The unique and outstanding feature of Khalasi culture is the representation of their work songs, known as “amba pattukal.” These songs have a deep-rooted connection with the cultural life of the Khalasi community in Kerala. Regardless of the nature of the work, the Khalasis used these songs to efficiently coordinate and manage their labor-intensive activities. These songs were a perfect example of how work and cultural practices could intertwine harmoniously. Even the Vinchi Pattukal served as a cultural representation of traditional community practices. The Khalasis’ social group in Malabar exhibits a strong cultural unity, heavily influenced by their beliefs, customs, and rituals, which are reflected in their lives. These songs also brought out their talents and showcased their traditions through competitive representation. Irrespective of regional differences and variations in work types, the Khalasis demonstrated unity by coming together to sing and perform during laborious tasks, making these work songs a significant aspect of their cultural heritage. Throughout different regions and diverse work assignments, the Khalasis maintained their unique cultural identity by integrating these labor songs into their work routines. This tradition of using work songs has been passed down through generations, allowing them to preserve their customs and beliefs. The notable ability of the Khalasis to adapt their work songs to different contexts and work environments highlights their creativity and resilience. Whether it was a representation of vanchi pattukal or Amba pattukal to demonstrate their cultural heritage and bring together diverse beliefs and practices. These work songs, such as Amba pattukal, play a vital role in the Khalasi community, representing their culture, customs, and collective spirit. The songs serve as a reminder of their shared heritage and inspire unity among Khalasis making them an essential element of their cultural identity.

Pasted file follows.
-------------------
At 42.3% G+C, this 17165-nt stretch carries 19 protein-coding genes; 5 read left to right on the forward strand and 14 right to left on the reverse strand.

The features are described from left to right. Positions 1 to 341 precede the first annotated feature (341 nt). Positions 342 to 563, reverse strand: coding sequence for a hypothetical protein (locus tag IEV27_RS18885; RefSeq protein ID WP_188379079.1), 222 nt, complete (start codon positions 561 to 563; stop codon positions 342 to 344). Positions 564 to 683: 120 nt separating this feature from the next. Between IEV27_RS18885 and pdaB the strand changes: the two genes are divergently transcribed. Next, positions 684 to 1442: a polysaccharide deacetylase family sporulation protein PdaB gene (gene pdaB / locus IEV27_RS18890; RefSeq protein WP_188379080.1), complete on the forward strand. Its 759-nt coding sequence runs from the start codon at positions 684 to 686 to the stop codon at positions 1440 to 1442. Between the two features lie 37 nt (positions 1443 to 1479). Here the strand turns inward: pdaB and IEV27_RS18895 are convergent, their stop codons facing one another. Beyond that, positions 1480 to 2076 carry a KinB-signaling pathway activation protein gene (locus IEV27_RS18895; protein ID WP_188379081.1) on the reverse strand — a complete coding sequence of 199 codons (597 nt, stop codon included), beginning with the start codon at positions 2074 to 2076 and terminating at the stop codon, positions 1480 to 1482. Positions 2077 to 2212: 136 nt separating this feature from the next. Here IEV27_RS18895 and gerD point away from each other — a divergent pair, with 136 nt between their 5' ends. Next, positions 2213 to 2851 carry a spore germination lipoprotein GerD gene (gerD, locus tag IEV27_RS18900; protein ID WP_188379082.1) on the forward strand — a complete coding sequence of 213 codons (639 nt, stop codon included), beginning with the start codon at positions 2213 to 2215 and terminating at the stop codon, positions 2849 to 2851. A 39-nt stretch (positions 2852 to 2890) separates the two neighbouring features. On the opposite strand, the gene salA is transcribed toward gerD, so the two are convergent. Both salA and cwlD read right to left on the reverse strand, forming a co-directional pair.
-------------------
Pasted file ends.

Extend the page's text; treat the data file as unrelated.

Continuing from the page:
Personal Interviews

Abubaker Valyattil (63), Khalasi worker, Beypore, 18th December, 2022
A Najeeb (68) , Khalasi worker, Feroke, 30th November 2022
Hassan Koya, Khalasi Muppan, Chalyam, 26th January, 2023
Hussain P (76), Khalasi Muppan, Chaliyam, 26th January, 2023
Mammu (72), Kahalasi worker, Karuvanthuruthi, 15th December, 2022
Muhammed Koya, (65) Khalasi Muppan, Beypore, on 23rd  April, 2022
Ummer Muppan,(67) Kalasi Muppan, Beypore, 12th December, 2022
Ubaith (62) , Khalasi worker, Karuvanthurthi, 15th December,2022

Works Cited

Alex George, (May 6, 1989) Malabar Khalasis’ Traditional Technology to the Rescue in Perumon, Economic and Political Weekly, Vol. 24, No. 18, 1989, pp. 965-967
Muhammed Ahammed, B. ( 2006) Mappila Folklore, Samayam publication ,Kannur
Musthafa, C.P. (2019) Khalasi Kayika Vaidagdathinte Mappila Paithrikam, Proceedings of Kannur Muslim Heritage Conference, Kannur
Musthafa Haji Chelembra, C.M, ( 2011) Mappila Khalasi Kadha Parayunnu, Pradheekksha books, Kozhikode
Sadham, Muhammad, Chaliyam, (2013) Chaliyathinte Charithra Chalanangal, Majlis offset printers, Calicut
Ms. Nasreena P.K
Assistant Professor of History
S E S  College, Sreekandapuram, Kannur
Pin: 670631 
Ph: +91  9744809808
Email. nasreenapk0@gmail.com